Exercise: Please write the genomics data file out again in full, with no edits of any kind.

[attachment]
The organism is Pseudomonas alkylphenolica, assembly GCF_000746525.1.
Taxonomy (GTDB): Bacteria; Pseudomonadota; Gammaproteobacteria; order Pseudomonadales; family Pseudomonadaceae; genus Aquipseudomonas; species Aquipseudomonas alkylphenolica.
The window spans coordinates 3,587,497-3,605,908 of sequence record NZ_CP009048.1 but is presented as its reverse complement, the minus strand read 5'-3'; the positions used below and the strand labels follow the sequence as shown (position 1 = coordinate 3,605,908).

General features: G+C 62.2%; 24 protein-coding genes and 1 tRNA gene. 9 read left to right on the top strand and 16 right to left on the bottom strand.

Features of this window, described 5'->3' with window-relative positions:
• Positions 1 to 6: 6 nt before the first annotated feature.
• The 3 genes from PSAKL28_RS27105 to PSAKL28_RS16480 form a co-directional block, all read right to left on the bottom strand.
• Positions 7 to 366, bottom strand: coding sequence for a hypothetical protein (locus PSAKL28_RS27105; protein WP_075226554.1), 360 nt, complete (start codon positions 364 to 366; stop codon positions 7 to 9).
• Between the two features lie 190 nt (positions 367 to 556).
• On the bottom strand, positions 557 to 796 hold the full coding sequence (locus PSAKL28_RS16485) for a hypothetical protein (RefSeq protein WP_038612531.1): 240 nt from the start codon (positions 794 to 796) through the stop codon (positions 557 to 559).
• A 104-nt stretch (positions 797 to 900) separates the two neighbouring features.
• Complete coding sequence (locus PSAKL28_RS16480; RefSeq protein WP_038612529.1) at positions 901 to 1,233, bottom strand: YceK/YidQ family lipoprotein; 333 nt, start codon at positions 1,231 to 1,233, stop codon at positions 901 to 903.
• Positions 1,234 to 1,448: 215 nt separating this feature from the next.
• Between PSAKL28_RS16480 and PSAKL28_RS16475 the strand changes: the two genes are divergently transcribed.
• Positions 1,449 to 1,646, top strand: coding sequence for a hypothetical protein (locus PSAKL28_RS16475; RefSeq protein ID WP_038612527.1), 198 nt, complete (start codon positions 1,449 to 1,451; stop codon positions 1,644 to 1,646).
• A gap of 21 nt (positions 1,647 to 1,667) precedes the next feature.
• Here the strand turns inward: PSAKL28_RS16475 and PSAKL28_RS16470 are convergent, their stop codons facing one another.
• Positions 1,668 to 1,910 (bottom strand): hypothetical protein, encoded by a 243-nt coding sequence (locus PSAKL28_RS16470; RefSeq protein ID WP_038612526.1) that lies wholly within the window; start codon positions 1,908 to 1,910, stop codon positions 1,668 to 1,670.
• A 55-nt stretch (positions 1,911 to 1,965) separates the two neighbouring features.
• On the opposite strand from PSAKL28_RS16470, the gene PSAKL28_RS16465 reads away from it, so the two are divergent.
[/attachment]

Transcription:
The organism is Pseudomonas alkylphenolica, assembly GCF_000746525.1.
Taxonomy (GTDB): Bacteria; Pseudomonadota; Gammaproteobacteria; order Pseudomonadales; family Pseudomonadaceae; genus Aquipseudomonas; species Aquipseudomonas alkylphenolica.
The window spans coordinates 3,587,497-3,605,908 of sequence record NZ_CP009048.1 but is presented as its reverse complement, the minus strand read 5'-3'; the positions used below and the strand labels follow the sequence as shown (position 1 = coordinate 3,605,908).

General features: G+C 62.2%; 24 protein-coding genes and 1 tRNA gene. 9 read left to right on the top strand and 16 right to left on the bottom strand.

Features of this window, described 5'->3' with window-relative positions:
• Positions 1 to 6: 6 nt before the first annotated feature.
• The 3 genes from PSAKL28_RS27105 to PSAKL28_RS16480 form a co-directional block, all read right to left on the bottom strand.
• Positions 7 to 366, bottom strand: coding sequence for a hypothetical protein (locus PSAKL28_RS27105; protein WP_075226554.1), 360 nt, complete (start codon positions 364 to 366; stop codon positions 7 to 9).
• Between the two features lie 190 nt (positions 367 to 556).
• On the bottom strand, positions 557 to 796 hold the full coding sequence (locus PSAKL28_RS16485) for a hypothetical protein (RefSeq protein WP_038612531.1): 240 nt from the start codon (positions 794 to 796) through the stop codon (positions 557 to 559).
• A 104-nt stretch (positions 797 to 900) separates the two neighbouring features.
• Complete coding sequence (locus PSAKL28_RS16480; RefSeq protein WP_038612529.1) at positions 901 to 1,233, bottom strand: YceK/YidQ family lipoprotein; 333 nt, start codon at positions 1,231 to 1,233, stop codon at positions 901 to 903.
• Positions 1,234 to 1,448: 215 nt separating this feature from the next.
• Between PSAKL28_RS16480 and PSAKL28_RS16475 the strand changes: the two genes are divergently transcribed.
• Positions 1,449 to 1,646, top strand: coding sequence for a hypothetical protein (locus PSAKL28_RS16475; RefSeq protein ID WP_038612527.1), 198 nt, complete (start codon positions 1,449 to 1,451; stop codon positions 1,644 to 1,646).
• A gap of 21 nt (positions 1,647 to 1,667) precedes the next feature.
• Here the strand turns inward: PSAKL28_RS16475 and PSAKL28_RS16470 are convergent, their stop codons facing one another.
• Positions 1,668 to 1,910 (bottom strand): hypothetical protein, encoded by a 243-nt coding sequence (locus PSAKL28_RS16470; RefSeq protein ID WP_038612526.1) that lies wholly within the window; start codon positions 1,908 to 1,910, stop codon positions 1,668 to 1,670.
• A 55-nt stretch (positions 1,911 to 1,965) separates the two neighbouring features.
• On the opposite strand from PSAKL28_RS16470, the gene PSAKL28_RS16465 reads away from it, so the two are divergent.